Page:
In my review of The Big Lebowski, I mentioned how the term “cult film” is thrown around very loosely. Very few films that are dubbed “cult films” actually are. Cult films are oddities, and are so unique and far-removed from the mainstream canon, they can never truly be considered crowd-pleasers, and therefore a big slice of audiences will want to stay away from some of them. Take The Adventures of Priscilla, Queen of the Desert for example – three drag queens travelling across the Outback in a big pink bus may not be everyone’s cup of tea, but it actually turns out to be one of the most wonderful, most sincere films ever made, and quite possibly the crowning achievement of Australian cinema (sorry, Mad Max).
Looking back on when the film was made, you have your three leads who are pretty much the last three actors you’d expect to play a trio of drag queens. You have Terence Stamp, one of the finest actors of his generation, who grew so jaded with being typecast as maniacal villains, he almost quit acting altogether before stumbling upon the script of this film, where he would be required to play Bernadette, a transexual former showgirl who is now fading from her glory days and dealing with the death of her boyfriend. Of course it was a complete change of pace for the quite sinister Stamp, and it was a risky choice that paid off incredibly well – it remains the greatest performance of his career.
Tagging along with Stamp is Hugo Weaving, playing Tick, the main character in the film. He has made his career as a drag performer in Sydney, but is slowly becoming jaded and despondent, and when his wife, who manages a casino across the country, phones him to ask him to perform at the casino, he jumps at the opportunity and brings along old friend Bernadette and brand new nuisance Adam, played wonderfully by the now very dour and serious Guy Pearce. All three actors have gone on to play characters in some of the biggest blockbusters of all time, but their finest performances lie in this very sweet independent comedy.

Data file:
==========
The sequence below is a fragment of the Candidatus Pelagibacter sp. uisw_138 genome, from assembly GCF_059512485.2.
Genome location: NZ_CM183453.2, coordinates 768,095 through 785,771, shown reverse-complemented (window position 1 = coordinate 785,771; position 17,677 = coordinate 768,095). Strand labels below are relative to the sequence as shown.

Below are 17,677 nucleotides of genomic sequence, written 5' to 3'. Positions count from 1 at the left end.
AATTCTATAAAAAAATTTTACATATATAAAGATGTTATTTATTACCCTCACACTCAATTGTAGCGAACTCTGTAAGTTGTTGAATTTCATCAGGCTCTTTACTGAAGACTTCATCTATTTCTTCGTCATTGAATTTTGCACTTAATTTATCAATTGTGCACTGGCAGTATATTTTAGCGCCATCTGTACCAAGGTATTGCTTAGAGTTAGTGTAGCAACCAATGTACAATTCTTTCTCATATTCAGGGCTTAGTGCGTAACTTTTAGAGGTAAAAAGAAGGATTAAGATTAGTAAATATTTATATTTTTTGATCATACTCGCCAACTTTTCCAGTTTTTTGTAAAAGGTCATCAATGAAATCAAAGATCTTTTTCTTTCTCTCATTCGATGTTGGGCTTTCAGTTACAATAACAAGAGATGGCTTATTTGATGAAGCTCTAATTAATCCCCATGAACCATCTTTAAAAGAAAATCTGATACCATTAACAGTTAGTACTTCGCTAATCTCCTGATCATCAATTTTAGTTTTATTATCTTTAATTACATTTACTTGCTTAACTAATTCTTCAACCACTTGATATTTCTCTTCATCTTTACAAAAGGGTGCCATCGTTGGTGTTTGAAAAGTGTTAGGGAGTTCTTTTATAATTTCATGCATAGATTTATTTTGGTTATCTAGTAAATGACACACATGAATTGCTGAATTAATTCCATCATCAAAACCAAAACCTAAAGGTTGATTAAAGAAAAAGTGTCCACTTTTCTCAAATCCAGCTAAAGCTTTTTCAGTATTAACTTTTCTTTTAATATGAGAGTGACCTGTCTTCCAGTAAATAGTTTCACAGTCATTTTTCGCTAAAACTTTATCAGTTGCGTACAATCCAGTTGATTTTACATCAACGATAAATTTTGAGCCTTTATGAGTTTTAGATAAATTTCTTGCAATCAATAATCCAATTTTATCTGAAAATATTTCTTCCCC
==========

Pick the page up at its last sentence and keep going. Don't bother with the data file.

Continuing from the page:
This film is very special because it has heart, and although it does have the occasional message about acceptance, it never dares to become preachy or overly dramatic. These characters are not suffering, hopeless people, but just a trio of odd, idiosyncratic personalities having fun as they make the journey across the country in their big pink bus. Another way this film succeeds is the surrealism of it – in very few movies can you see three men dress up in colorful ballgowns and climb up a mountain in the middle of the Outback. I think this may be the only one where that happened to be honest. The incredibly strange but wonderful costumes that the characters wear throughout the film add so much life to the story and really elevates it more than it already was.
This film is special to me because it is one of the few films that are undoubtedly rewatchable. I have seen it a few times over the last few years, and even though you know where the jokes and sight gags and story will eventually end up, it is strangely never predictabe. On every viewing you find something new you never noticed before, you laugh at a joke you didn’t understand the first time around and you grow such affection for these three characters, and even though they are bitterly nasty to each other, of course in the funniest and most endearing way possible, they feel like family, and someone you really would like to spend some time with. They go on a physical journey across Australia, but they also go on a spiritual journey of trying to find their idenities, come to terms with new losses and discoveries and try and gain a new perspective on their lives. We go on that journey with them, seeing these characters and their raw emotions and feelings expressed in their faces as they glare out to the vast open lands of the Outback.
The Adventures of Priscilla, Queen of the Desert is a seriously underrated film. Frequently hilarious, touching and one of the most enjoyable films you’ll ever watch. You’ll never feel the same about “I Will Survive” after seeing this. Just warning you